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Vice President Dick Cheney's Former Chief of Staff, I. Lewis Libby, Sentenced to 30 Months in Prison

Vice President Dick Cheney's Former Chief of Staff, I. Lewis Libby, Sentenced to 30 Months in Prison

Wednesday, June 6th, 2007

http://www.democracynow.org/article.pl?sid=07/06/06/1415230

Libby was sentenced for lying to federal prosecutors about his role in the CIA leak case. As President Bush refuses to rule out pardoning Libby, we speak to investigative journalist Murray Waas, who has just published the new book "United States v. I Lewis Libby." [includes rush transcript - partial]

 


Vice President Cheney's former chief of staff Lewis “Scooter” Libby has been sentenced to thirty months in prison for lying to federal prosecutors about his role in the CIA leak case. A jury convicted Libby in March on four felony counts of making false statements to the FBI, lying to a grand jury and obstructing a probe into the leak of Valerie Plame's identity. Administration officials outed Plame after her husband, former U.S. Ambassador Joe Wilson, publicly challenged the Bush administration's case for going to war on Iraq.

Libby is the highest-ranking White House official to be convicted of a felony since the Iran-Contra scandal nearly two decades ago. On Tuesday, U.S. District Judge Reggie Walton handed down the sentence and a two-hundred fifty-thousand dollar fine. An appeal hearing has been set for next week but Judge Walton says he's unlikely to reverse his decision. Libby could wind up in jail by the end of next month.

The ruling immediately put the spotlight on President Bush. The president has not ruled out granting Libby a pardon. At their debate in New Hampshire, four Republican presidential candidates said they would not pardon Libby. The leading candidates -- Arizona Senator John McCain, former Massachusetts governor Mitt Romney, and former New York mayor Rudy Giuliani said they would consider a pardon if elected.

Meanwhile in a statement Joe and Valerie Wilson said they are grateful: “justice has been served.” They go on to say: “That [Libby] would knowingly lie, perjure himself and obstruct a legitimate criminal investigation is incomprehensible. It is our hope that he will now cooperate with Special Counsel Fitzgerald in his efforts to get to the truth. As Mr. Fitzgerald has said, a cloud remains over the Vice President. Every official in this administration must be held accountable for their actions.”

  • Murray Waas, veteran investigative reporter with the National Journal who has covered the Libby case extensively. He has just come out with a new book -- “The United States v. I. Lewis Libby.”

 

AMY GOODMAN: Vice President Cheney's former chief of staff, Lewis “Scooter” Libby, has been sentenced to thirty months in prison for lying to federal prosecutors about his role in the CIA leak case. A jury convicted Libby in March on four felony counts of making false statements to the FBI, lying to a grand jury and obstructing a probe into the leak of Valerie Plame's identity. Administration officials outed Plame after her husband, former US Ambassador Joe Wilson, publicly challenged the Bush administration's case for going to war with Iraq.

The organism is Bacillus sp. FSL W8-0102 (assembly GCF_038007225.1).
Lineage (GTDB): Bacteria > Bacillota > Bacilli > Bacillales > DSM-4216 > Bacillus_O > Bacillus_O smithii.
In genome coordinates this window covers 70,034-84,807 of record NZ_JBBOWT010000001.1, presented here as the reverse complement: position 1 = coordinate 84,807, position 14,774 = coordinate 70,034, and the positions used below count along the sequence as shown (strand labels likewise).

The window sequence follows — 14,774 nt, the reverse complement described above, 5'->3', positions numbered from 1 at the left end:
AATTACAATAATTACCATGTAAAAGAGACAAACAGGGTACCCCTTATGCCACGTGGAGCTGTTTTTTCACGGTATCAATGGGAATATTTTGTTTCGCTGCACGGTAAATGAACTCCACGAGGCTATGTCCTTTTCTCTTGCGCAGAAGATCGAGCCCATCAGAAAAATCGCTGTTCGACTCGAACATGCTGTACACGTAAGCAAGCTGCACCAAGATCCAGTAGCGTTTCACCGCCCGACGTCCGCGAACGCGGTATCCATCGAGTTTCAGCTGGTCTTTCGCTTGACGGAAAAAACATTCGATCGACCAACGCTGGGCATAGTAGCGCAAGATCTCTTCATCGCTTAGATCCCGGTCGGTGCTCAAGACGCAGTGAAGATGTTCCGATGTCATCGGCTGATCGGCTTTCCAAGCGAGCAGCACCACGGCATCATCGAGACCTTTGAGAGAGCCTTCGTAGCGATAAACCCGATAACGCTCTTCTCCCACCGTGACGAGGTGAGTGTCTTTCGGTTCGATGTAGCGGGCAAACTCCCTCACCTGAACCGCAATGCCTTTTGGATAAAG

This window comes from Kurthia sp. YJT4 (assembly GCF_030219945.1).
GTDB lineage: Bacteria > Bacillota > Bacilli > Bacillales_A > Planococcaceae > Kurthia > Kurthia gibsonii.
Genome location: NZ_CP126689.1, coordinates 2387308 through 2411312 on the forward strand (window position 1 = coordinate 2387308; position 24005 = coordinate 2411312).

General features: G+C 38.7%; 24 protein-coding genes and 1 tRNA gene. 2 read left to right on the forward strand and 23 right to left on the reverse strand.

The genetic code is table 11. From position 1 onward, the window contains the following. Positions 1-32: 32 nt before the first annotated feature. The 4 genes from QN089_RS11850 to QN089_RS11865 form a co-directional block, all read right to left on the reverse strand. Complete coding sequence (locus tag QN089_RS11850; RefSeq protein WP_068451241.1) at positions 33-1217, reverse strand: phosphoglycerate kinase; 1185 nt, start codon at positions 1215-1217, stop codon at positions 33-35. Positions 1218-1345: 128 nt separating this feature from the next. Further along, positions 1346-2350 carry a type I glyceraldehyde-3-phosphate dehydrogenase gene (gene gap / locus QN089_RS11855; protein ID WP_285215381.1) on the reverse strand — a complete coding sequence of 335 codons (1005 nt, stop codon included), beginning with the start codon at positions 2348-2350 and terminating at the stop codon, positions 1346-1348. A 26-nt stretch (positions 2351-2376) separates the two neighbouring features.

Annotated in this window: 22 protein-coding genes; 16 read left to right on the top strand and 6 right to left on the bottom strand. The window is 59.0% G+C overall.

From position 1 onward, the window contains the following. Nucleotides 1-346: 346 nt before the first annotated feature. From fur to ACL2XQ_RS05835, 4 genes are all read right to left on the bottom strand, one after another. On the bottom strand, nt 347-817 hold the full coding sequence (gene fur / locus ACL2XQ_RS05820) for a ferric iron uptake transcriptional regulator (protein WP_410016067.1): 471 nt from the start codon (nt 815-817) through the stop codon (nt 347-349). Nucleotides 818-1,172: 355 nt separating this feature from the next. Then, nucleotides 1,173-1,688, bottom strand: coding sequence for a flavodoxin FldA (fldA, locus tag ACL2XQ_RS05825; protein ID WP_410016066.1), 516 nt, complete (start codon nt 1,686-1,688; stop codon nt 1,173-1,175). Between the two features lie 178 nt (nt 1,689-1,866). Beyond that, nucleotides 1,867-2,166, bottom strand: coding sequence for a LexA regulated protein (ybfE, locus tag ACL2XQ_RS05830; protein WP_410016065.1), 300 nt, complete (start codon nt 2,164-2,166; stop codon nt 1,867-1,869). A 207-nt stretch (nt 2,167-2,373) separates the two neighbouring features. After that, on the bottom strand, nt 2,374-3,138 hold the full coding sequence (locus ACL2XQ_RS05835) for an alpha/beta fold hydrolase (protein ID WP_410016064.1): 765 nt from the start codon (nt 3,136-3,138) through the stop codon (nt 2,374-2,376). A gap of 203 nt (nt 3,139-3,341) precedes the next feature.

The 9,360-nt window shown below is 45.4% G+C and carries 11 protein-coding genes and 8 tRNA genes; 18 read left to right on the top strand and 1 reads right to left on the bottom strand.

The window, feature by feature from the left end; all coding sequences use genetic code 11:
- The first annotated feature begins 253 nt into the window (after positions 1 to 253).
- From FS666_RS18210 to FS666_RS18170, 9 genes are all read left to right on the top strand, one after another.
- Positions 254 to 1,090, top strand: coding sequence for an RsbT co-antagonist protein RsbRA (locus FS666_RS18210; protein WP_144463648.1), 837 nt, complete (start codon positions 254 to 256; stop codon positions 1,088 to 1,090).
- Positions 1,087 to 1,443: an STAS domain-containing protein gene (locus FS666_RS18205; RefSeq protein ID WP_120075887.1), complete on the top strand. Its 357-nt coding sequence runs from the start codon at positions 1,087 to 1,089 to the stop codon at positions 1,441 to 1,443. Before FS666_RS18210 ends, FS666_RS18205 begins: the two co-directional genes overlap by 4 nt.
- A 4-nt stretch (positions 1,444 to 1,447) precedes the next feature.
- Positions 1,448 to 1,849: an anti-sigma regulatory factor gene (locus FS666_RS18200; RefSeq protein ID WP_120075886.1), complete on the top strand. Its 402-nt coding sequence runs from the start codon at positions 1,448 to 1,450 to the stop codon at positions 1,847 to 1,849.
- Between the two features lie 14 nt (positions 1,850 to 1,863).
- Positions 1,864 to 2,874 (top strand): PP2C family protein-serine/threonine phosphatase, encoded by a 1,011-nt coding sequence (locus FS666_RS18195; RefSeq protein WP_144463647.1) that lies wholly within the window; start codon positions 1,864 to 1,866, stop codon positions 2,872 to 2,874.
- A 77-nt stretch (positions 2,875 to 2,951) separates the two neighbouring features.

Libby is the highest-ranking White House official to be convicted of a felony since the Iran-Contra scandal nearly two decades ago. On Tuesday, US District Judge Reggie Walton handed down the sentence and a $250,000 fine. An appeal hearing has been set for next week, but Judge Walton says he's unlikely to reverse his decision. Libby could wind up in jail by the end of next month.

The ruling immediately put the spotlight on President Bush. The President has not ruled out granting Libby a pardon. At their debate in New Hampshire, four Republican presidential candidates said they would not pardon Libby. The leading candidates -- Arizona Senator John McCain, former Massachusetts Governor Mitt Romney, and former New York Mayor Rudolph Giuliani -- said they would consider a pardon if elected.

Meanwhile, in a statement, Joe and Valerie Wilson said they are grateful “justice has been served.” They go on to say, “That [Libby] would knowingly lie, perjure himself and obstruct a legitimate criminal investigation is incomprehensible. It is our hope that he will now cooperate with Special Counsel Fitzgerald in his efforts to get to the truth. As Mr. Fitzgerald has said, a cloud remains over the Vice President. Every official in this administration must be held accountable for their actions,” they wrote.

Murray Waas is a veteran investigative reporter. He’s with the National Journal. He has covered the Libby case extensively. He has just come out with a new book, The United States v. I. Lewis Libby. Late yesterday, I spoke to Murray Waas in Washington, D.C., to get his reaction to the Libby sentencing.

    MURRAY WAAS: Well, I think the judge today sent out what he thought was a strong message with a tough sentence. It was a little extraordinary that he sentenced Scooter Libby to a term of incarceration much, much longer than the probation office recommended and sided with the prosecutor. So we’ve now heard the jury render a verdict, and now we’ve heard the judge mete out his sentencing, and with it, a message, I think, I believe.

    AMY GOODMAN: What do you think that message is?

    MURRAY WAAS: Well, Judge Walton, the judge, is kind of an interesting guy, because he’s a conservative Republican, or he was before he was on the bench. He was appointed by Ronald Reagan. He had been a drug czar official in the Reagan administration. And you could kind of sense during the trial, but you found out today, because of the long sentence he gave Libby, that -- and from his comments and from his response to the special prosecutor's comments, Pat Fitzgerald, that government officials can't lie with impunity to a grand jury, they can't lie to the FBI, and they can't obstruct justice.